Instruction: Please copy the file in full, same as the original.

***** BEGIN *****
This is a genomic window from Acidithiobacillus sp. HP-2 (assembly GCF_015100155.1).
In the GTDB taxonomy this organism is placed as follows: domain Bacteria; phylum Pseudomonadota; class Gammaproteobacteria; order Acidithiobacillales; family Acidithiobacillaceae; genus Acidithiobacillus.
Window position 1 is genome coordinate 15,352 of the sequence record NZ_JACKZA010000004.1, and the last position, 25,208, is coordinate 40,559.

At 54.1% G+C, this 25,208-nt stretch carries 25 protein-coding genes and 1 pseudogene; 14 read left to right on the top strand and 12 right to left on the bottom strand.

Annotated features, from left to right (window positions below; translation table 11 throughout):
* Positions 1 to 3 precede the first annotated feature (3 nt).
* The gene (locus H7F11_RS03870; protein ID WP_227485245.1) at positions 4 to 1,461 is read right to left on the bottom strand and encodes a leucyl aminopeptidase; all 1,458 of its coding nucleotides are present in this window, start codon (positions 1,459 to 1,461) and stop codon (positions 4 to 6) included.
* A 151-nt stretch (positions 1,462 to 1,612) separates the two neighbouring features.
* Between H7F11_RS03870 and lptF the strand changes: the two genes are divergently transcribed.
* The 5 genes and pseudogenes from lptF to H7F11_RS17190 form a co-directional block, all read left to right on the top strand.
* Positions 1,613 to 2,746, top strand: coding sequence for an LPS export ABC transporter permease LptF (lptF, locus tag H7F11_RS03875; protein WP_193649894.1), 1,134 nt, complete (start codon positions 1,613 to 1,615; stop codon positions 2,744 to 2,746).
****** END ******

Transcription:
This is a genomic window from Acidithiobacillus sp. HP-2 (assembly GCF_015100155.1).
In the GTDB taxonomy this organism is placed as follows: domain Bacteria; phylum Pseudomonadota; class Gammaproteobacteria; order Acidithiobacillales; family Acidithiobacillaceae; genus Acidithiobacillus.
Window position 1 is genome coordinate 15,352 of the sequence record NZ_JACKZA010000004.1, and the last position, 25,208, is coordinate 40,559.

At 54.1% G+C, this 25,208-nt stretch carries 25 protein-coding genes and 1 pseudogene; 14 read left to right on the top strand and 12 right to left on the bottom strand.

Annotated features, from left to right (window positions below; translation table 11 throughout):
* Positions 1 to 3 precede the first annotated feature (3 nt).
* The gene (locus H7F11_RS03870; protein ID WP_227485245.1) at positions 4 to 1,461 is read right to left on the bottom strand and encodes a leucyl aminopeptidase; all 1,458 of its coding nucleotides are present in this window, start codon (positions 1,459 to 1,461) and stop codon (positions 4 to 6) included.
* A 151-nt stretch (positions 1,462 to 1,612) separates the two neighbouring features.
* Between H7F11_RS03870 and lptF the strand changes: the two genes are divergently transcribed.
* The 5 genes and pseudogenes from lptF to H7F11_RS17190 form a co-directional block, all read left to right on the top strand.
* Positions 1,613 to 2,746, top strand: coding sequence for an LPS export ABC transporter permease LptF (lptF, locus tag H7F11_RS03875; protein WP_193649894.1), 1,134 nt, complete (start codon positions 1,613 to 1,615; stop codon positions 2,744 to 2,746).